Thursday, January 3, 2013

Tanninicity

Are Americans open to drinking more tannic wines than they have been in the past? My sense is that they are. Certainly, I am. But I think the trend cuts across more than just the taste of tannic wine. Why is it, really, that kale salads are SO popular? Why have bland white spirits mixed with fruit juice given way in their popularity to cocktails with a barrel aged spirit base and the addition of bitters? I think the American palate is in general skewing more towards the bitter, and closer to the savory edge.

How Americans relate to bitter flavors has come under discussion in a couple of different pieces that have come out recently, both of which you might find interesting even if you don't agree with me.

Eric Asimov's excellent piece about Dolcetto in the Times breaks the national silence on a grape that has a big audience back home in Italy, and a big presence on retail shelves in America, but which receives little attention here and no acclaim. I definitely recommend that you give Eric's piece a read. There really is a plethora of inexpensive Dolcetto readily available in the States, and you rarely are paying the oak tax at the register when you buy a bottle. I certainly have been drinking a lot of Dolcetto myself. One of my favorite producers of Dolcetto, by the way, is Flavio Roddolo. I would point you towards either of his two Dolcettos if you want to see what all the fun is about.

I drank this 1996 Roddolo Dolcetto a few months ago and it was dee -lish. Think about that for a second. This is a wine where you can pick up a current vintage for about $20 a bottle. What red wines for $20 are you able to drink with pleasure on release OR age for around 20 years with great results? Not so many options come to mind, but this one does.

Some of the other wines I'm drinking these days are talked about in a listing from Imbibe Magazine. I remember getting the email request from the author of that piece and as I was writing the response it was like, wow, wine after wine, what do these all share that's the same? The answer, of course, was savory and bitter flavors. No fluff stuff, and no General Mills packaging. It is a trend that I've seen in other people's drinking and eating habits as well.

What do you think? Are we Americans getting more savvy about savory?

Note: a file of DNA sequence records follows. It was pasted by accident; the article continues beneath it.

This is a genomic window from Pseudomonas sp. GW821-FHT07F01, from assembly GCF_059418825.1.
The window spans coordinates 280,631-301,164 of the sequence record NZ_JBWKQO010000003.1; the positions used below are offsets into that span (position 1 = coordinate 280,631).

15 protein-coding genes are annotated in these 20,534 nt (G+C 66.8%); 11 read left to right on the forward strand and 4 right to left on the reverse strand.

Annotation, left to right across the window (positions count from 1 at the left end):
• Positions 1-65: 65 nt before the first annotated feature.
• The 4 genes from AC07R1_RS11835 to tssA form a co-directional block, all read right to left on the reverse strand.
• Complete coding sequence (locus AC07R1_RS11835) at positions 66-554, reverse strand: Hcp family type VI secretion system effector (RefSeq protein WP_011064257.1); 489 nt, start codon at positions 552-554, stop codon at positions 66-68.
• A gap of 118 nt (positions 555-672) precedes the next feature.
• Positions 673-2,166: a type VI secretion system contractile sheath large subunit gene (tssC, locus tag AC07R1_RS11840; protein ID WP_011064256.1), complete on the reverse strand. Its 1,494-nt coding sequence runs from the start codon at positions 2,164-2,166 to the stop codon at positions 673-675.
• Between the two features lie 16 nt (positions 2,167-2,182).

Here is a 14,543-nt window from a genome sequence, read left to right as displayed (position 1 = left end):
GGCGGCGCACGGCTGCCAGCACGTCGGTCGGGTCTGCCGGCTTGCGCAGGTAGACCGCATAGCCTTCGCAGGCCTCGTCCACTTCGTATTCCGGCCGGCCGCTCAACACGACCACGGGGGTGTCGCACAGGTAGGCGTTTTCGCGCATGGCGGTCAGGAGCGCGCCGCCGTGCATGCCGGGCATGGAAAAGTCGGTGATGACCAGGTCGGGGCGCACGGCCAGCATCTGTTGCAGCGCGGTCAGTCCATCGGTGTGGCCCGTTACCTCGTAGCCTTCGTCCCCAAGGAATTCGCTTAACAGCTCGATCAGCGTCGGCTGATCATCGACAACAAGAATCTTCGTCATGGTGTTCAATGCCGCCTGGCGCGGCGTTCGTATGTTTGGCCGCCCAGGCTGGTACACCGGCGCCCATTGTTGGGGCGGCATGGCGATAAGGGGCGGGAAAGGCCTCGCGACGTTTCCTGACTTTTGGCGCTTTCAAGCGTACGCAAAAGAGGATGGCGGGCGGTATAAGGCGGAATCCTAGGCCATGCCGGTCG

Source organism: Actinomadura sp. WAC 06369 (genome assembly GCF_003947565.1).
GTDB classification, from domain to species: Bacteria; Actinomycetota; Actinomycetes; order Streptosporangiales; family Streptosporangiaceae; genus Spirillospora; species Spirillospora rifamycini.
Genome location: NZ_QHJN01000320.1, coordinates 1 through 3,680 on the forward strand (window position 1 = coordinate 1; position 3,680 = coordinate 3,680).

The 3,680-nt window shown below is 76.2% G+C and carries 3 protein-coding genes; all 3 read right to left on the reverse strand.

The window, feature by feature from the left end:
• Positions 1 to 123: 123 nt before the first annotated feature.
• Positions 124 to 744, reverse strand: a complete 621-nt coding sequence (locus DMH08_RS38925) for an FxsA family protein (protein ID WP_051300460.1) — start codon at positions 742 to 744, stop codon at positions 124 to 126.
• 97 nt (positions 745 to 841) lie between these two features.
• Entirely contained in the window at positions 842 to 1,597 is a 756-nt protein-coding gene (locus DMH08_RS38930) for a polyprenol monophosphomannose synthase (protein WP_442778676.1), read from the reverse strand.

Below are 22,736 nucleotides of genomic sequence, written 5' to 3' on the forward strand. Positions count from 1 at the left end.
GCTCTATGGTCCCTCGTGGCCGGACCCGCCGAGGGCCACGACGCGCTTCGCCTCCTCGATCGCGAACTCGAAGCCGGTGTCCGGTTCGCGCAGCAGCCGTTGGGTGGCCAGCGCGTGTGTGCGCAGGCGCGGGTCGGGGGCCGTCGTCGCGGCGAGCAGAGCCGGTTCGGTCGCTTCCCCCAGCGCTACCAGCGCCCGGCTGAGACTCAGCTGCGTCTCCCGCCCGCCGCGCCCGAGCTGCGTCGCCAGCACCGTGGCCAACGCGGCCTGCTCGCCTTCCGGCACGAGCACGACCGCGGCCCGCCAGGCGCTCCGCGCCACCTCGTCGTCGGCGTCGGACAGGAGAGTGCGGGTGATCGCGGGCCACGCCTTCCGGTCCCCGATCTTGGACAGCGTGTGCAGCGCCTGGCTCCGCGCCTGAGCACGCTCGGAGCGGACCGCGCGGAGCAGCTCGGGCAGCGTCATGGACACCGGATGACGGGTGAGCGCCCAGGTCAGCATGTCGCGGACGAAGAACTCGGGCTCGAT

2 comments:

Steven said...

It's been my experience that it is much easier to turn people onto savory wines of the red variety. That said, when I successfully turn people onto savory wines of the white or off-white variety, like an amontillado or Jura, they become much more passionately invested in the style they've just discovered.

Enjoyed the dolcetto article! The Imbibe article made me want to start a chefs only wine tasting group. Not sure when we could meet though... breakfast? If anyone would like to sign up, I'm on the internet.

David McCowan said...

I would love to believe you. I mean, seriously, I drink amari like water and once made sesame oil-infused gin... so I'm not one to shy away from savory. But are we (those in the know) just looking out and hoping that our love affairs are contagious? Or is there really change afoot?

I suppose that you, Levi, as a sommm have a closer finger to the pulse of the drinking public; if you see a restaurant selling more tannic wine, then I count this as evidence of a trend. But on the other hand, I hear you and your guests on "I'll Drink to That" admit that while you could survive almost exclusively on sherry and Jura, your wine lists/store shelves could not.

The world of cocktails, however, IS very clearly moving in the direction of more savory. Peppercorn tincture, celery bitters, black truffle negronis... these are all real things now and I think that people are actually quite open to these flavors. But I also wonder if it is because the cocktail movement as a whole is still young and fast paced. If you are going out to a high-end cocktail bar or if you are trying to pair cocktails with food (two things that just weren't happening 10 years ago), you might simply be primed for adventure. On the other hand, however, wine with dinner or wine at home is a longer standing tradition and whatever change may occur must occur incrementally.